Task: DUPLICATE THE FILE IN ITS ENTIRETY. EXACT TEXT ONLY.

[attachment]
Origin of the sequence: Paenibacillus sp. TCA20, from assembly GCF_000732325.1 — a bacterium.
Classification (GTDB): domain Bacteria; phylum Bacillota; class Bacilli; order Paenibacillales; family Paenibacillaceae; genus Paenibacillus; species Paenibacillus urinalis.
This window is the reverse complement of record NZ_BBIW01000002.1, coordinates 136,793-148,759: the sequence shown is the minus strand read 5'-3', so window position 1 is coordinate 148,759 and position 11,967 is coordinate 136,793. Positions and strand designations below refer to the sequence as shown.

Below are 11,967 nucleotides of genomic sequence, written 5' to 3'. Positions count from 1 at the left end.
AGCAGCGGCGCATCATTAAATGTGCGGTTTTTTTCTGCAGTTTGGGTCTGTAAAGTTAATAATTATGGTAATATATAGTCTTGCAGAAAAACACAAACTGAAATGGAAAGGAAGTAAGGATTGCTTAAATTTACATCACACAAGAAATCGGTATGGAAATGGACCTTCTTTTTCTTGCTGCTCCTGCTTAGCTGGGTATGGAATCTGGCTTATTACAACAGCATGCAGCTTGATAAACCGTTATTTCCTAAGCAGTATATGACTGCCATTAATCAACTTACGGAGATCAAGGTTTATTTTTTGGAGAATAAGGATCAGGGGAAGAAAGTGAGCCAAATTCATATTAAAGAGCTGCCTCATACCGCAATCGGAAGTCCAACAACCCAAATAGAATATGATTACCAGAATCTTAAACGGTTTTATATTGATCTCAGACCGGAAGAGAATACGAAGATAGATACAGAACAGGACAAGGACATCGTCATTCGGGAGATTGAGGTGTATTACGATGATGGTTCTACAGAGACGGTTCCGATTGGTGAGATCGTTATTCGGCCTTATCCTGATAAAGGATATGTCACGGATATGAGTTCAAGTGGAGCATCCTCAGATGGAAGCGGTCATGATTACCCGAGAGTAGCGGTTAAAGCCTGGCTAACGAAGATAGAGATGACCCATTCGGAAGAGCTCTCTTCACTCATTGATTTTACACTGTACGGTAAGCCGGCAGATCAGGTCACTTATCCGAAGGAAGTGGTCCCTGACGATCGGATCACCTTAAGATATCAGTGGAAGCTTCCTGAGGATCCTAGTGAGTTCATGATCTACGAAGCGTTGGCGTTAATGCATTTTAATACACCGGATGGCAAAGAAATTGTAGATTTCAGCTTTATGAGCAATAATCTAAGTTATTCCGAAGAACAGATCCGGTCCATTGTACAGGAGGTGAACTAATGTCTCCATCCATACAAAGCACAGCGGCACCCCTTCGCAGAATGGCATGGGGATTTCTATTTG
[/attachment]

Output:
Origin of the sequence: Paenibacillus sp. TCA20, from assembly GCF_000732325.1 — a bacterium.
Classification (GTDB): domain Bacteria; phylum Bacillota; class Bacilli; order Paenibacillales; family Paenibacillaceae; genus Paenibacillus; species Paenibacillus urinalis.
This window is the reverse complement of record NZ_BBIW01000002.1, coordinates 136,793-148,759: the sequence shown is the minus strand read 5'-3', so window position 1 is coordinate 148,759 and position 11,967 is coordinate 136,793. Positions and strand designations below refer to the sequence as shown.

Below are 11,967 nucleotides of genomic sequence, written 5' to 3'. Positions count from 1 at the left end.
AGCAGCGGCGCATCATTAAATGTGCGGTTTTTTTCTGCAGTTTGGGTCTGTAAAGTTAATAATTATGGTAATATATAGTCTTGCAGAAAAACACAAACTGAAATGGAAAGGAAGTAAGGATTGCTTAAATTTACATCACACAAGAAATCGGTATGGAAATGGACCTTCTTTTTCTTGCTGCTCCTGCTTAGCTGGGTATGGAATCTGGCTTATTACAACAGCATGCAGCTTGATAAACCGTTATTTCCTAAGCAGTATATGACTGCCATTAATCAACTTACGGAGATCAAGGTTTATTTTTTGGAGAATAAGGATCAGGGGAAGAAAGTGAGCCAAATTCATATTAAAGAGCTGCCTCATACCGCAATCGGAAGTCCAACAACCCAAATAGAATATGATTACCAGAATCTTAAACGGTTTTATATTGATCTCAGACCGGAAGAGAATACGAAGATAGATACAGAACAGGACAAGGACATCGTCATTCGGGAGATTGAGGTGTATTACGATGATGGTTCTACAGAGACGGTTCCGATTGGTGAGATCGTTATTCGGCCTTATCCTGATAAAGGATATGTCACGGATATGAGTTCAAGTGGAGCATCCTCAGATGGAAGCGGTCATGATTACCCGAGAGTAGCGGTTAAAGCCTGGCTAACGAAGATAGAGATGACCCATTCGGAAGAGCTCTCTTCACTCATTGATTTTACACTGTACGGTAAGCCGGCAGATCAGGTCACTTATCCGAAGGAAGTGGTCCCTGACGATCGGATCACCTTAAGATATCAGTGGAAGCTTCCTGAGGATCCTAGTGAGTTCATGATCTACGAAGCGTTGGCGTTAATGCATTTTAATACACCGGATGGCAAAGAAATTGTAGATTTCAGCTTTATGAGCAATAATCTAAGTTATTCCGAAGAACAGATCCGGTCCATTGTACAGGAGGTGAACTAATGTCTCCATCCATACAAAGCACAGCGGCACCCCTTCGCAGAATGGCATGGGGATTTCTATTTG